But last year, with my love of cats a major passion, I decided to pick up my brushes again and try feline portraits. For me, the fur is the most difficult aspect. The eyes which are the easiest for me are truly the windows to their souls. Since we have six rescued inside cats (Halo, Paddy, Zoie Joy, Zander, Freya and London) as well as care for two ferals, I’m constantly around cats.  I love them like children.  I have studied them for hours and hours and constantly photographed them.  That helps when trying to catch their expressions, their fur variations and their beauty.

Painting with music or an audio book playing in the background is relaxing. I forget about everything else and focus on the cat or cat photo in front of me. Since family and friends are cat lovers too, the watercolor paintings make wonderful presents.

Continue reading “Watercolor painting by Karen Rose Smith”

The Amish Quilting Circle and Sister’s Day: an idea is born

Where do you get your ideas? is probably one of the most asked questions of authors. Ask a hundred of them and you will get a hundred different answers. And those answers will be different if you ask them the next day. Why? Because ideas are all over. I pull from personal experiences, people I know, people I see, stories I’ve heard loved ones tell, and more.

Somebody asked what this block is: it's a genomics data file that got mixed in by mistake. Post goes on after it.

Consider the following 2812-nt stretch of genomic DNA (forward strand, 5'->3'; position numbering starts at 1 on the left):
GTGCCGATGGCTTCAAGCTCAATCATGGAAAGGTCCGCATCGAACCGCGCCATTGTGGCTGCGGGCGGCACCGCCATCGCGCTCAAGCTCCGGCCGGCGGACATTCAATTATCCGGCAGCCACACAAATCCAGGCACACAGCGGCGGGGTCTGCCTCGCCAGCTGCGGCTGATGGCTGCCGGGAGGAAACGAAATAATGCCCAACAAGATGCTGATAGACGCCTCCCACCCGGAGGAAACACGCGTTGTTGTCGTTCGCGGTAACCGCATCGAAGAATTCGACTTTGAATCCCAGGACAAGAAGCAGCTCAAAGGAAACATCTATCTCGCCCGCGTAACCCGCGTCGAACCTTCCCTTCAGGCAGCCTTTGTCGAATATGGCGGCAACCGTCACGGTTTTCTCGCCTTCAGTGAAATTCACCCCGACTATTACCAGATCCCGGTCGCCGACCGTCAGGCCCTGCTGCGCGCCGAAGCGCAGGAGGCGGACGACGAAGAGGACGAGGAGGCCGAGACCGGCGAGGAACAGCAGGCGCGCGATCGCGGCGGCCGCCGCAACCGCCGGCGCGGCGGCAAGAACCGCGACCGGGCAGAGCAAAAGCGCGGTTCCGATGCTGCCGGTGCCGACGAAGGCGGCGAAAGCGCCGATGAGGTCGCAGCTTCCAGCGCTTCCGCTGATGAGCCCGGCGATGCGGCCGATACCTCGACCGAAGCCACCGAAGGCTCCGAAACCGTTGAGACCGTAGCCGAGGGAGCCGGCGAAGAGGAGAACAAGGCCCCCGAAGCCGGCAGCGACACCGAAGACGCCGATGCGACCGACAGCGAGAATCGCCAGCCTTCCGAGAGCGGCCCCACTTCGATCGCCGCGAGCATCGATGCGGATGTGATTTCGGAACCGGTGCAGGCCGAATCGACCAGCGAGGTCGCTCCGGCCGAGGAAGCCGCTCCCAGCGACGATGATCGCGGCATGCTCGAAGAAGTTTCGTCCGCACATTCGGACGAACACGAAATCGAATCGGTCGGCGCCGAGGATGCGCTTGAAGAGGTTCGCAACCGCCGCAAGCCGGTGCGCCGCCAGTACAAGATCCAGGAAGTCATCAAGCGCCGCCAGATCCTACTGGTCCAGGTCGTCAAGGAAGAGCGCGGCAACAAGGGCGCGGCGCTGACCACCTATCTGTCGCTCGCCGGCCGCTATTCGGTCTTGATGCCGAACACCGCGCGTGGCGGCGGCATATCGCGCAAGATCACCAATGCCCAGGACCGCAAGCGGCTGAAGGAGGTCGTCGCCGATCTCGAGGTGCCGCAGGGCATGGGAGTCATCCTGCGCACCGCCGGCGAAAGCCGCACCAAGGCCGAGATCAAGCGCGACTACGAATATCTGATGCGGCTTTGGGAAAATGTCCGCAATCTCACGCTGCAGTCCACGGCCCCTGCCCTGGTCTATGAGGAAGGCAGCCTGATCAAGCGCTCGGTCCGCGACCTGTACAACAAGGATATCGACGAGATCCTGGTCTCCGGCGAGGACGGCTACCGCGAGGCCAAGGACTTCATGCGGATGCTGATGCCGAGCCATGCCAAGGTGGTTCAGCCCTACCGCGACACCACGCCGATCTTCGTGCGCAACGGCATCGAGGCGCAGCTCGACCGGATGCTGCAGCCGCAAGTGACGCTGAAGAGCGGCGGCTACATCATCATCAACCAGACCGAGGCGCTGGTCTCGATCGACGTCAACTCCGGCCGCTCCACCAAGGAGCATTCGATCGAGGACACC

Most writers are introverts, which makes me something of an odd duck. I’m an extrovert and have no problem talking to people. One of my favorite things to do is get people telling stories and see what comes out. This is no different with the Amish. I am blessed to have Amish friends who live in Lancaster County, and I love to hear them tell their stories. See, most Amish don’t get on the telephone and chat up their friends all afternoon long. Most stories are shared in person. Sisters’ Day, after church, out to supper (yes, my Amish friends love to eat out), and even just an afternoon sitting in the shade while peeling apples or shelling peas.

Sisters’ Day is a wonderful phenomenon where sisters (go figure) get together for all sorts of activities. They can have cookie exchanges, make comfort patches, go shopping, or just sit around and eat and talk.  The Sisters’ Day I got to experience was a canning day. The sisters split the cost of supplies and canned a whole bunch of soup. We all worked together chopping, mixing, boiling, and sealing the jars. And did I say a whole bunch? We canned over eighty quarts of soup!

Sisters’ Day is where I heard about an Amish group of women who had banded together because none could have children. It’s also where I heard about an Amish woman who was trying to adopt two little English girls and the troubles they faced. I heard about a widow who was marrying her husband’s best friend in order to have help taking care of her children. There were tales of Amish men abandoning their wives, Amish wives abandoning their husbands, and a host of other problems that most of us wouldn’t dream the Amish face. Trouble conceiving, fertility treatments, special needs children, dietary problems, husbands and wives losing that honeymoon feeling. It’s all there and more.

I have often said that I take ideas from the “English” world and imagine how the Amish would cope, but The Quilting Circle stories are unique as they came straight from the Amish themselves.

Continue reading “The Amish Quilting Circle and Sister’s Day: an idea is born”

Create a free website or blog at WordPress.com.

Up ↑

%d bloggers like this: